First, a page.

My younger ds (14) was/is similar. 2 years ago we started 'typing dictation.' I would dictate the book to him and he would type it out. This is not SWB dictation, this was/is spelling dictation. I correct spelling word for word, and I purposely mispronounce the words to augment the correct spelling. This technique is called "think to spell" in SWR. We don't do a lot of rules, because he knows them, but cannot apply them. The problem is a lack of automation. He can spell cat, but at age 12 would have to sound it out, and this would happen with every.single.word, and if it was irregular or there were multiple acceptable representations for a sound, he could not get it right.
So at age 12, we started with Cat in the Hat, to make sure he could master the top 100 words. We kept with it for about two months. So 30 minutes a day and about 200 words at that point. Next book, was Frog and Toad I think. We slowly built up with books he liked and now he is using Eragon. Each book is slightly harder in spelling, plus each book uses different words. He currently mis-spells about 10-20% of the words in Eragon, and can now encode at about 15-20 words a minute. I say 'encode' because if he is typing while looking at the text he can type at 40 words a minute. The problem is not typing, it is the encoding, the spelling.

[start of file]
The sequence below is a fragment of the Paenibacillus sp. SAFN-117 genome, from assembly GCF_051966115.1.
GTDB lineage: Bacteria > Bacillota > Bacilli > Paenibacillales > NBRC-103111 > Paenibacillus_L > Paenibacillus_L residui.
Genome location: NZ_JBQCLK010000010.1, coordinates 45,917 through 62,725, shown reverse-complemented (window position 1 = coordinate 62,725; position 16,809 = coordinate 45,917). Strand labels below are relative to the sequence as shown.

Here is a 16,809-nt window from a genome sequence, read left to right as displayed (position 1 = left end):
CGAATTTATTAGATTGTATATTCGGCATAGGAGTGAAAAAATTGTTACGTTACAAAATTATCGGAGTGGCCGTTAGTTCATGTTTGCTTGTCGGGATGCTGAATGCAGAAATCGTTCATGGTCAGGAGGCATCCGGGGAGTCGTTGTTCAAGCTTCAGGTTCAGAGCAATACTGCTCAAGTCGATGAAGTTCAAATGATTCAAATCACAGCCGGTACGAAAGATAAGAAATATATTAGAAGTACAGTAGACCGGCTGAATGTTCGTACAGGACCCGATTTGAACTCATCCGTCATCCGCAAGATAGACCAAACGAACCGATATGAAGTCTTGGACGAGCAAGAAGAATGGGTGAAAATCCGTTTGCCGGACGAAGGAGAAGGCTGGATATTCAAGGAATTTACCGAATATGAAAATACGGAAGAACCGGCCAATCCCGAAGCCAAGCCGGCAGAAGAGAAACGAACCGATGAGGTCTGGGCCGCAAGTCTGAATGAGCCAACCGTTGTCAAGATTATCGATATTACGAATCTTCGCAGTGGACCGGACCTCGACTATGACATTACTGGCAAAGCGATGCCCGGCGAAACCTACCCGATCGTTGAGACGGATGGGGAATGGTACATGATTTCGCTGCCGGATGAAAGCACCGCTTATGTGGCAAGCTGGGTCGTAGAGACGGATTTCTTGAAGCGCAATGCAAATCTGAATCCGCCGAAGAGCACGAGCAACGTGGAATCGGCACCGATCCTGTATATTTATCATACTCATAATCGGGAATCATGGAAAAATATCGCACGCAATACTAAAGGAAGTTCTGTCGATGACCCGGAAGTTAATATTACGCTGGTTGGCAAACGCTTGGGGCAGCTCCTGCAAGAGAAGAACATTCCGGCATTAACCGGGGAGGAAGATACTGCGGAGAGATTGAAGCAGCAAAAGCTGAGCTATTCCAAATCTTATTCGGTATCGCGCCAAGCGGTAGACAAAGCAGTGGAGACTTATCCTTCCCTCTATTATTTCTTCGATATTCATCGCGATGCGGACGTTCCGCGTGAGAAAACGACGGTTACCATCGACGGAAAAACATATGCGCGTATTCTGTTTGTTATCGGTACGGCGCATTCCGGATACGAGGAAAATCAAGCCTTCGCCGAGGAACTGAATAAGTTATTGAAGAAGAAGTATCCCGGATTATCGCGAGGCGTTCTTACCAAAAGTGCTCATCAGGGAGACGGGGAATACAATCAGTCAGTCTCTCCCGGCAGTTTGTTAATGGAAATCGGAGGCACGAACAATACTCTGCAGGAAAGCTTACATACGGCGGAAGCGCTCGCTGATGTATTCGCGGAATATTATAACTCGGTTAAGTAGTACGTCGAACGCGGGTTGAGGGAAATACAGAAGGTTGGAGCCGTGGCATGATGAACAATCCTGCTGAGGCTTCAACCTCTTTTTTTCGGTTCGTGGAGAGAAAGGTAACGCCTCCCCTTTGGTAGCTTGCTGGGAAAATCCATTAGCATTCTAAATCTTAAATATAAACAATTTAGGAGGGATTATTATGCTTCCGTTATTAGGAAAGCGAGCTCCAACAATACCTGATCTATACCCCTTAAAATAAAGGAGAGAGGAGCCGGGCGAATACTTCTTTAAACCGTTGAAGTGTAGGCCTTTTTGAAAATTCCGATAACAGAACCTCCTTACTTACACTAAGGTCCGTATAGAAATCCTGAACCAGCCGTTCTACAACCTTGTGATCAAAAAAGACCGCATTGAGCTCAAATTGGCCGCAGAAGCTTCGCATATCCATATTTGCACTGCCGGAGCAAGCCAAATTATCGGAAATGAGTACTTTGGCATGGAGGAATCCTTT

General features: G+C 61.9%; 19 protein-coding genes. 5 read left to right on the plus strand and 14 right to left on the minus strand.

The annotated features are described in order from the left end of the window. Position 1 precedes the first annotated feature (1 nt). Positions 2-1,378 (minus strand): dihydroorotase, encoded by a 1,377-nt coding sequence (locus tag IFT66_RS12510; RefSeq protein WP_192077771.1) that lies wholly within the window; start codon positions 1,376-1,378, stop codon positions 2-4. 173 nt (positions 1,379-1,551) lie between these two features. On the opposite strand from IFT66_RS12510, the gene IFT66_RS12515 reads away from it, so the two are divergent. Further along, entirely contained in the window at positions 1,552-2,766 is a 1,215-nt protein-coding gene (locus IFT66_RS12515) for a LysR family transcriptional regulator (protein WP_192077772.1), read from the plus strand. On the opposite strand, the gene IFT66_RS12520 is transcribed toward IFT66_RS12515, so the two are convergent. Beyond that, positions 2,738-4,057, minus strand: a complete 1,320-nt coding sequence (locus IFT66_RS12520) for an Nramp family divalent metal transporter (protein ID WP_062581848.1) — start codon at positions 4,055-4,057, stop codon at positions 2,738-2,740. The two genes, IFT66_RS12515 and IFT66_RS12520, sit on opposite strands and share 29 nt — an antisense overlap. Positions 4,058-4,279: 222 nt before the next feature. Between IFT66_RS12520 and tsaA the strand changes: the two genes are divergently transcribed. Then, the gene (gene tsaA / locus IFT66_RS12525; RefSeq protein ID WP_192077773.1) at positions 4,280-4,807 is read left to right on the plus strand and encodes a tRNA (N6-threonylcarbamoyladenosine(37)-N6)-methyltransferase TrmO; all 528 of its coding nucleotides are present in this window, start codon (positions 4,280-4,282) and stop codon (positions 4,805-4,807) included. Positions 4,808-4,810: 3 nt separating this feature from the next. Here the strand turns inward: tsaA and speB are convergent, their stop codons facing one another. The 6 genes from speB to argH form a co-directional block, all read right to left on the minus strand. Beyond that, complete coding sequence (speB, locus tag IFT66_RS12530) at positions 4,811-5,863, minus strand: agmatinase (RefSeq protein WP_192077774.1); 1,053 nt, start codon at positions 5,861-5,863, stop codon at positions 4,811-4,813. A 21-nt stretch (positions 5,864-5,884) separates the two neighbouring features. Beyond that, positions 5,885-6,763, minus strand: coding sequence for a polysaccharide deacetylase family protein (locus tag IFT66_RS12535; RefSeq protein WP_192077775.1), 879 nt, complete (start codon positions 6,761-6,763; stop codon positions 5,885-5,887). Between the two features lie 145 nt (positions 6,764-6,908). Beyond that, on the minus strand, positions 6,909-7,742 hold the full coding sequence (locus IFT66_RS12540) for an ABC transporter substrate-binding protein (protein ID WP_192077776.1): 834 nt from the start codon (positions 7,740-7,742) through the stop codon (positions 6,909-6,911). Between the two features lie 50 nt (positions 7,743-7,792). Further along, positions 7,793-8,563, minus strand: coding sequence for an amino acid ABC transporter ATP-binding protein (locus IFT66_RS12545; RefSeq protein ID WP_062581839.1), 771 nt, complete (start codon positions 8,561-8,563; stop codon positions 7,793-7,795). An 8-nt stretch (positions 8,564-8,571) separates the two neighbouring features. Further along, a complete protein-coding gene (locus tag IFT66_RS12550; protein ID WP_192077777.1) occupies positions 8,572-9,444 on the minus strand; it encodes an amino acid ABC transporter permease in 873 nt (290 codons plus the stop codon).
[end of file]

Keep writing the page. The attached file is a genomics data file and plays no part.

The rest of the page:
DS was identified as Dysgraphic, but scored at the top 80th percentile for spelling. (haha) The test was for spelling regular, made-up words. Basically a test of if he knew the rules, but that is not the problem. Spelling for him is just not automated. He had to sound out every single word which was crazy slow and he would forget what he was going to say, and at least 50% of the words would be spelled wrong. What he needed was just *more* practice spelling. So now in addition to his compositions for WWS once a week, he does an additional 200-400 words a day through dictation. We have come very far, and he is very motivated to continue.
Ruth in NZ